After a couple of hours I consider a move but a combination of lethargy on my part (induced by last nights frivolities) and a belief that something bigger must come into the swim sooner or later due to the heavy feeding I am giving it means I sit tight in the same spot for the whole session. Of course nothing bigger does show up and instead I swing a steady flow of pewter coloured skimmers and tiny golden rudd to my hand. I tried chopped worm but the rudd found them easy to strip from the hook even as it was sinking quickly past them. By 2.30pm I have had enough and decide to call it a day. By then I have landed 31 skimmers and 17 rudd. The biggest of the skimmers would not even reach a pound in weight and everything is covered in snot. My rods and reels, the lines and end tackle are all caked in slime from the skimmers. My clothes and skin are liberally dosed with the stuff too so there will be a big clean up when I get home. Taking down the rods and the short trudge back to the car seem to sap the final vestiges of energy from me and the long road home feels like impending torture. Once I am moving though the journey back home passes quickly enough and I turn into the driveway before 6pm.
A postmortem of the day would reveal the previous nights revelries meant I was barely fit for an arduous journey and a lot of fishing. I should have moved after the first hour and tried to find better quality fish but I was just too tired. I know I am going to regret not fishing the other lakes as I had originally planned. There is a hell of a lot of coarse fishing around Carrickmacross and I will make plans to visit there again. Any coarse anglers contemplating a trip to fish in Ireland could do a lot worse than basing themselves in Carrickmacross. It’s a busy town with all the facilities you could want on a fishing holiday and there are plenty of lakes to pick from within a few miles.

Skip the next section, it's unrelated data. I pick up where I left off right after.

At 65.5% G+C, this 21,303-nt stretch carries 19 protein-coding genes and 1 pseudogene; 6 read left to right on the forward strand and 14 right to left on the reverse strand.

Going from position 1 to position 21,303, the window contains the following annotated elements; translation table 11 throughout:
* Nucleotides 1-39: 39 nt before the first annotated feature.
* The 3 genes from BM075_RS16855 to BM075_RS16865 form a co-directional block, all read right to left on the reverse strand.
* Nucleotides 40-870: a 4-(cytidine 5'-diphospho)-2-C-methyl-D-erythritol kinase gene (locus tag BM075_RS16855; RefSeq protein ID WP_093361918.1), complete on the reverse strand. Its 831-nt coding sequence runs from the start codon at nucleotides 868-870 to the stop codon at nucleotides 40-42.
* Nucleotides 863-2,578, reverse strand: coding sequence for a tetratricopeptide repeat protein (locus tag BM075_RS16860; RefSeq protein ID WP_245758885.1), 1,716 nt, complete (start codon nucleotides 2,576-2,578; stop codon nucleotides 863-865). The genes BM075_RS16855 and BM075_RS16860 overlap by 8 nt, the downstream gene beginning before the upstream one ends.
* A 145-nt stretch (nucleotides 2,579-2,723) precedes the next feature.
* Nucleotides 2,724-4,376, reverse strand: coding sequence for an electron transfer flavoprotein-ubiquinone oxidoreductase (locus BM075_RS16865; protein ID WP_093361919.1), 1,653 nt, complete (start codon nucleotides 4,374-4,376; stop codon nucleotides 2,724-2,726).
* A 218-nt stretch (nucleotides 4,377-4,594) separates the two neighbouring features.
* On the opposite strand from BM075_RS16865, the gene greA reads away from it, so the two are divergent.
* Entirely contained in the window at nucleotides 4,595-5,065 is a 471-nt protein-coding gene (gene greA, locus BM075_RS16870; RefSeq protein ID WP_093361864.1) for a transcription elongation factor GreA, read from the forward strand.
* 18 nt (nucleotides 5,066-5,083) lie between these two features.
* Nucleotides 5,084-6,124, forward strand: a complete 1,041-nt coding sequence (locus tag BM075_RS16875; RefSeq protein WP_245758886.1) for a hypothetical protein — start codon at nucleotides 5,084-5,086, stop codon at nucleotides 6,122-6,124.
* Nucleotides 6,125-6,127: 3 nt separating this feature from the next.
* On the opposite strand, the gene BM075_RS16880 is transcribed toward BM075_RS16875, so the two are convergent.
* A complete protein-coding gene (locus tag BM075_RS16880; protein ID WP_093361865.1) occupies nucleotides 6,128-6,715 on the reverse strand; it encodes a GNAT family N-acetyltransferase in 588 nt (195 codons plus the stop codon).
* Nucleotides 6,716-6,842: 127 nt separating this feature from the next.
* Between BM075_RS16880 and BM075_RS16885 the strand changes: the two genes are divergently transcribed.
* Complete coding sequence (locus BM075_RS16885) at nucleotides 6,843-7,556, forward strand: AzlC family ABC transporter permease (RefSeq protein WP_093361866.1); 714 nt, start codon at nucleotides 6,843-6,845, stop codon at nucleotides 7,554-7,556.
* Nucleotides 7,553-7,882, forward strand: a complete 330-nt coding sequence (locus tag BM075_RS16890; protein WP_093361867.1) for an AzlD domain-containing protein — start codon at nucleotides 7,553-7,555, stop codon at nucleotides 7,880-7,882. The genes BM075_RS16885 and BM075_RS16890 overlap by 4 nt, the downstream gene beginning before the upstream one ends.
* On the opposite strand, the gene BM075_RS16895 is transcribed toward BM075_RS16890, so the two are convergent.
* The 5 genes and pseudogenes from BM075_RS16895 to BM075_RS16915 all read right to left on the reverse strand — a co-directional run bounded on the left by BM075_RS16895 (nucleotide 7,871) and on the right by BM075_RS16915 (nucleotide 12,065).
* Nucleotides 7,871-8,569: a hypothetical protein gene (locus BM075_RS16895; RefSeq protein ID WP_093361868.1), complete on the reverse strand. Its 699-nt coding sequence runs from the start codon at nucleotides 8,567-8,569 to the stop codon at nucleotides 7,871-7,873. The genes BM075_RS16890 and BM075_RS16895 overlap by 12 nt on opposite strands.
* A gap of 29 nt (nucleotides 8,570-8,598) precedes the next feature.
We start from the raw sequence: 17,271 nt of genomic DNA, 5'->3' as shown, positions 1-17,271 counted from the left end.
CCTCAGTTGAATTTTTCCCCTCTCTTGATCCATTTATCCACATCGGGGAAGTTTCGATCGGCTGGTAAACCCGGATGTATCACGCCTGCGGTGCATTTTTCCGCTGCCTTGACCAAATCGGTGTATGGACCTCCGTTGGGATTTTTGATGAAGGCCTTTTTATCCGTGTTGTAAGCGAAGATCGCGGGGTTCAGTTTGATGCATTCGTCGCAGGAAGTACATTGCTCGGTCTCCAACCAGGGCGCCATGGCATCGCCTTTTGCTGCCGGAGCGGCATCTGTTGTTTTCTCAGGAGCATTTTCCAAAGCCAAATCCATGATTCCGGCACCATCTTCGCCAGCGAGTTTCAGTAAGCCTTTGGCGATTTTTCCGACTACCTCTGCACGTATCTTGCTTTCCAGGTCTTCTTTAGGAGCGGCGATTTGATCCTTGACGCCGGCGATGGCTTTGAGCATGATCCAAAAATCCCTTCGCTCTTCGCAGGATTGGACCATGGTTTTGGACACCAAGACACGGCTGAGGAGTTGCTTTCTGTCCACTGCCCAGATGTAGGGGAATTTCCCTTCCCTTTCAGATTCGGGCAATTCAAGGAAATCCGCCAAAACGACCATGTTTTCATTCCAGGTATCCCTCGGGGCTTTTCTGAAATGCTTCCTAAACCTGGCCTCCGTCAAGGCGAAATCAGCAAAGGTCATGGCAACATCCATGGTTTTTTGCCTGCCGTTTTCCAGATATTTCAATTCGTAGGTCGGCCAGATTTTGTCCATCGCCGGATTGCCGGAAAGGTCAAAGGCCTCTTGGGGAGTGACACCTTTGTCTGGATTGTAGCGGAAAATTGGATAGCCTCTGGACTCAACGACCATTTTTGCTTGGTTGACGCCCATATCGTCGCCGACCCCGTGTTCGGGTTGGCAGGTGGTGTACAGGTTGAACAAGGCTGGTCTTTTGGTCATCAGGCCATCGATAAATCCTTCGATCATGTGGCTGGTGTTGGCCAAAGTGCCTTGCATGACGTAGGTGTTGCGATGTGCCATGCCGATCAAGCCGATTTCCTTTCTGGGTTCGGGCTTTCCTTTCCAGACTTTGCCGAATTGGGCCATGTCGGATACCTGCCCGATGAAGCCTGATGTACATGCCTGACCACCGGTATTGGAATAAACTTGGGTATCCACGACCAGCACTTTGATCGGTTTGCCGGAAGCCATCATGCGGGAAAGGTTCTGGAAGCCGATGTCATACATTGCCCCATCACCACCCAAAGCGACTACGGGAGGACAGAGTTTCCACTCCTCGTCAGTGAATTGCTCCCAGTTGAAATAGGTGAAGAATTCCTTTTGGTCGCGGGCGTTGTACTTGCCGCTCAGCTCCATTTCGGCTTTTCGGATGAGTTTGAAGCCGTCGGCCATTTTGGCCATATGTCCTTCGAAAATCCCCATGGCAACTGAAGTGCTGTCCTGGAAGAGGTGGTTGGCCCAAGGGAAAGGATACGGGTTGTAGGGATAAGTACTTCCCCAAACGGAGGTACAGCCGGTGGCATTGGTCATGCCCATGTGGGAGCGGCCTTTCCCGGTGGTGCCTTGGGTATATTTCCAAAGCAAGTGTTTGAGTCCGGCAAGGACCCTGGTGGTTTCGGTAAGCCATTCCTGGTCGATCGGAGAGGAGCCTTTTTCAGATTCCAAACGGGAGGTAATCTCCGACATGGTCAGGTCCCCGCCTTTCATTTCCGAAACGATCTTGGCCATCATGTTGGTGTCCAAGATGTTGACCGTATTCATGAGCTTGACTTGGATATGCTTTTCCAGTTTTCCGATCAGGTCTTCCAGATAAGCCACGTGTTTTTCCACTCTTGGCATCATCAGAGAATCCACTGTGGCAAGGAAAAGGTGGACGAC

Today was something of a milestone. I have now landed fish in 16 of the 32 Irish counties, exactly half way to my goal. While disappointed in my performance today I am pretty chuffed with progress to date.